N.19 Ambiguities in electron affinity

The International Union of Pure and Applied Chemistry (IUPAC) Gold Book defines electron affinity as “Energy required to detach an electron from the singly charged negative ion [...] The equivalent more common definition is the energy released ($E_{\rm {initial}}-E_{\rm {final}}$) when an additional electron is attached to a neutral atom or molecule.” This is also the definition given by Wikipedia. Chemguide says “The first electron affinity is the energy released when 1 mole of gaseous atoms each acquire an electron to form 1 mole of gaseous 1- ions.” HyperPhysics says “The electron affinity is a measure of the energy change when an electron is added to a neutral atom to form a negative ion.” Encyclopedia Brittanica says “in chemistry, the amount of energy liberated when an electron is added to a neutral atom to form a negatively charged ion.” Chemed.chem.purdue.edu says “The electron affinity of an element is the energy given off when a neutral atom in the gas phase gains an extra electron to form a negatively charged ion.”

Another definition that can be found: “Electron affinity is the energy released when an electron is added to the valence shell of a gas-phase atom.” Note the additional requirement here that the electron be added to the valence shell of the atom. It may make a difference.

First note that it is not self-evident that a stable negative ion exists. Atoms, even inert noble gasses, can be weakly bound together by Van der Waals/London forces. You might think that similarly, a distant electron could be weakly bound to an atom or molecule through the dipole strength it induces in the atom or molecule. The atom’s or molecule’s electron cloud would move a bit away from the distant electron, allowing the nucleus to exert a larger attractive force on the distant electron than the repulsive force by the electron cloud. Remember that according to the variational principle, the energy of the atom or molecule does not change due to small changes in wave function, while the dipole strength does. So the electron would be weakly bound.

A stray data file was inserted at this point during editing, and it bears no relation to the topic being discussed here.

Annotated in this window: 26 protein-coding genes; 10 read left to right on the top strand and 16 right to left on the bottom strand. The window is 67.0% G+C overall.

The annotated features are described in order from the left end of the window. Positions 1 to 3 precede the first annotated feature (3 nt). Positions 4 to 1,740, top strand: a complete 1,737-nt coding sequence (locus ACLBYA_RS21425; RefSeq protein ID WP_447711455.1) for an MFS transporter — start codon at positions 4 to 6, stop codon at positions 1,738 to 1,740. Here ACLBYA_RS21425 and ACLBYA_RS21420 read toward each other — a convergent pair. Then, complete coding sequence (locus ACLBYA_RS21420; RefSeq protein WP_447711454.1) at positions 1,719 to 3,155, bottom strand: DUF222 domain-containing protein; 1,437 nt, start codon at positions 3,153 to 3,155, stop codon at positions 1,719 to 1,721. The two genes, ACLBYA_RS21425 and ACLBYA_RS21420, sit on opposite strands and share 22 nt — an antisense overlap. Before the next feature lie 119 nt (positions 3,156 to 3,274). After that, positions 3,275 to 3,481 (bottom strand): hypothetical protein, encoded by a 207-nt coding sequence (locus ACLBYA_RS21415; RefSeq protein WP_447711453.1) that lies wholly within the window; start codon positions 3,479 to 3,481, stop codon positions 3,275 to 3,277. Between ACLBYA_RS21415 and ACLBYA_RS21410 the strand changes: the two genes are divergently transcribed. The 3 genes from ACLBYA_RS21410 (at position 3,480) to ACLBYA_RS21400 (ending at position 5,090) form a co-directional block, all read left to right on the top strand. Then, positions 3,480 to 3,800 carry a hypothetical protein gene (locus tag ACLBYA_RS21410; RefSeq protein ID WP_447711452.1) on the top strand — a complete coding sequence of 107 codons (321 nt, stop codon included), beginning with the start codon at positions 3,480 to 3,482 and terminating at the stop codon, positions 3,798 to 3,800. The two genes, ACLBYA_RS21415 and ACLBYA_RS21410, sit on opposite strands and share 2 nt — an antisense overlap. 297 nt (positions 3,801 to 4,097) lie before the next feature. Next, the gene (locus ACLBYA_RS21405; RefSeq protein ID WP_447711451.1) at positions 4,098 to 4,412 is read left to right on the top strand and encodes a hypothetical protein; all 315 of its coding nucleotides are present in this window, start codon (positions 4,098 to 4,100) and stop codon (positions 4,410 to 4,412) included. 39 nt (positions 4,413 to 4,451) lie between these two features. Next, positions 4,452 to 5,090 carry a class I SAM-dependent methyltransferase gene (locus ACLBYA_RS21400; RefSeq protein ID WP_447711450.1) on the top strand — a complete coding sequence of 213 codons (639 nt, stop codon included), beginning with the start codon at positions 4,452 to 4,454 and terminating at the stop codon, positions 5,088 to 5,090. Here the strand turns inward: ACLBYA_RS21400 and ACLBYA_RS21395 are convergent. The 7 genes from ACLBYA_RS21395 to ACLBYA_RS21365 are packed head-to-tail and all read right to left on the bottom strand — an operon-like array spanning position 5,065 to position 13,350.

It sounds logical, but there is a catch. A theoretical electron at rest at infinity would have an infinitely large wave function blob. If it moves slightly towards the attractive side of the dipole, it would become somewhat localized. The associated kinetic energy that the uncertainty principle requires, while small at large distances, still dwarfs the attractive force by the induced dipole which is still smaller at large distances. So the electron would not be bound. Note that if the atom or molecule itself already has an inherent dipole strength, then if you ballpark the kinetic energy, you find that for small dipole strength, the kinetic energy dominates and the electron will not be bound, while for larger dipole strength, the electron will move in towards the electron cloud with increasing binding energy, presumably until it hits the electron cloud.

In the case that there is no stable negative ion, the question is, what to make of the definitions of electron affinity above. If there is a requirement that the additional electron be placed in the valence shell, there would be energy needed to do so for an unstable ion. Then the electron affinity would be negative. If there is however no requirement to place the electron in the valence shell, you could make the negative value of the electron affinity arbitrarily small by placing the electron in a sufficiently highly-excited state. Then there would be no meaningful value of the electron affinity, except maybe zero.

Various reputed sources differ greatly about what to make of the electron affinities if there is no stable negative ion. The CRC Handbook of Chemistry and Physics lists noble gasses, metals with filled s shells, and nitrogen all as not stable rather than giving a negative electron affinity for them. That seems to agree with the IUPAC definition above, which does not require a valence shell position. However, the Handbook does give a small negative value for ytterbium. A 2001 professional review paper on electron affinity mentioned that it would not discuss atoms with negative electron affinities, seemingly implying that they do exist.

Quite a lot of web sources list specific negative electron affinity values for atoms and molecules. For example, both Wikipedia and HyperPhysics give specific negative electron affinity values for benzene. Though one web source based on Wikipedia (!) claims the opposite.

Also note that references, like Wikipedia and HyperPhysics, differ over how the sign of electron affinity should be defined, making things even more confusing. Wikipedia however agrees with the IUPAC Gold Book on this point: if a stable ion exist, there is a positive affinity. Which makes sense; if you want to specify a negative value for a stable ion, you should not give it the name affinity.

Wikipedia (July 2007) also claims: “All elements have a positive electron affinity, but older texts mistakenly report that some elements such as inert gases have negative [electron affinity], meaning they would repel electrons. This is not recognized by modern chemists.” However, this statement is very hard to believe in view of all the authoritative sources, like the CRC Handbook above, that explicitly claim that various elements do not form stable ions, and often give explicit negative values for the electron affinity of various elements. If the 2007 Handbook would after all these years still misstate the affinity of many elements, would not by now a lot of people have demanded their money back? It may be noted that Wikipedia lists Ytterbium as blank, and the various elements listed as not stable by the CRC handbook as stars, in other words, Wikipedia itself does not even list the positive values it claims.